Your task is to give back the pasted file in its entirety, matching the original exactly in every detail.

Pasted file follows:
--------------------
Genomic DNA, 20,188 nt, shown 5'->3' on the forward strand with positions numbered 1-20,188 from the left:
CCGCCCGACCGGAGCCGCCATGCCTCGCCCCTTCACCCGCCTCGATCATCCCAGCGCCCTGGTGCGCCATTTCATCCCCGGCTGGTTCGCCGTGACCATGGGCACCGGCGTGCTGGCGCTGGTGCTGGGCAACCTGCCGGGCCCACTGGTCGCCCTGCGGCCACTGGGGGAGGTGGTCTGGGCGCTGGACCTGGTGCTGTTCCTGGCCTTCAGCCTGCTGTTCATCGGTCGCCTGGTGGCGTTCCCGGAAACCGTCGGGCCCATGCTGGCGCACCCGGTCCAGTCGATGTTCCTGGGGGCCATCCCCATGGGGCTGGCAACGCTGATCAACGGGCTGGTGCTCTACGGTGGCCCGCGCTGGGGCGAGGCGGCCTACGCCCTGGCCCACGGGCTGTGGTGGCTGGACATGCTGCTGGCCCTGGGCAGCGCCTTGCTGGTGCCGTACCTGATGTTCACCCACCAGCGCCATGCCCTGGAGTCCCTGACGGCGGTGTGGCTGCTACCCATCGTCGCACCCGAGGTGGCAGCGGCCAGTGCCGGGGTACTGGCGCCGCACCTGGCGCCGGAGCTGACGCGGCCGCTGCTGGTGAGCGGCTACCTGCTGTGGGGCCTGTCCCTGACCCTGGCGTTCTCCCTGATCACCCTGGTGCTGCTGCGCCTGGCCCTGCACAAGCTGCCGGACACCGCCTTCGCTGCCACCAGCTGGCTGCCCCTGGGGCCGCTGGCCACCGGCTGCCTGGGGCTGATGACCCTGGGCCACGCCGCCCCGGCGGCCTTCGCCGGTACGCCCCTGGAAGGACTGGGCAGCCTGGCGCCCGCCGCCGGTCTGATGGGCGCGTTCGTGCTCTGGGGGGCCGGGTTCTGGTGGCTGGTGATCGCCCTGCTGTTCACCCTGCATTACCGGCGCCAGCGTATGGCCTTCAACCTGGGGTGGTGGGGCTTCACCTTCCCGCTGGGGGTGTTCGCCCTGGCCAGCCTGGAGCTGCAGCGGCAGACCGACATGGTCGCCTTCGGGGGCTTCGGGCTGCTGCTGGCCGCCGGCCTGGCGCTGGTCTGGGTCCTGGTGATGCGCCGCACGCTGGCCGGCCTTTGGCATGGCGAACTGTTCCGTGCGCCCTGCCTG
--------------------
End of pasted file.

Genomic DNA, 20,188 nt, shown 5'->3' on the forward strand with positions numbered 1-20,188 from the left:
CCGCCCGACCGGAGCCGCCATGCCTCGCCCCTTCACCCGCCTCGATCATCCCAGCGCCCTGGTGCGCCATTTCATCCCCGGCTGGTTCGCCGTGACCATGGGCACCGGCGTGCTGGCGCTGGTGCTGGGCAACCTGCCGGGCCCACTGGTCGCCCTGCGGCCACTGGGGGAGGTGGTCTGGGCGCTGGACCTGGTGCTGTTCCTGGCCTTCAGCCTGCTGTTCATCGGTCGCCTGGTGGCGTTCCCGGAAACCGTCGGGCCCATGCTGGCGCACCCGGTCCAGTCGATGTTCCTGGGGGCCATCCCCATGGGGCTGGCAACGCTGATCAACGGGCTGGTGCTCTACGGTGGCCCGCGCTGGGGCGAGGCGGCCTACGCCCTGGCCCACGGGCTGTGGTGGCTGGACATGCTGCTGGCCCTGGGCAGCGCCTTGCTGGTGCCGTACCTGATGTTCACCCACCAGCGCCATGCCCTGGAGTCCCTGACGGCGGTGTGGCTGCTACCCATCGTCGCACCCGAGGTGGCAGCGGCCAGTGCCGGGGTACTGGCGCCGCACCTGGCGCCGGAGCTGACGCGGCCGCTGCTGGTGAGCGGCTACCTGCTGTGGGGCCTGTCCCTGACCCTGGCGTTCTCCCTGATCACCCTGGTGCTGCTGCGCCTGGCCCTGCACAAGCTGCCGGACACCGCCTTCGCTGCCACCAGCTGGCTGCCCCTGGGGCCGCTGGCCACCGGCTGCCTGGGGCTGATGACCCTGGGCCACGCCGCCCCGGCGGCCTTCGCCGGTACGCCCCTGGAAGGACTGGGCAGCCTGGCGCCCGCCGCCGGTCTGATGGGCGCGTTCGTGCTCTGGGGGGCCGGGTTCTGGTGGCTGGTGATCGCCCTGCTGTTCACCCTGCATTACCGGCGCCAGCGTATGGCCTTCAACCTGGGGTGGTGGGGCTTCACCTTCCCGCTGGGGGTGTTCGCCCTGGCCAGCCTGGAGCTGCAGCGGCAGACCGACATGGTCGCCTTCGGGGGCTTCGGGCTGCTGCTGGCCGCCGGCCTGGCGCTGGTCTGGGTCCTGGTGATGCGCCGCACGCTGGCCGGCCTTTGGCATGGCGAACTGTTCCGTGCGCCCTGCCTG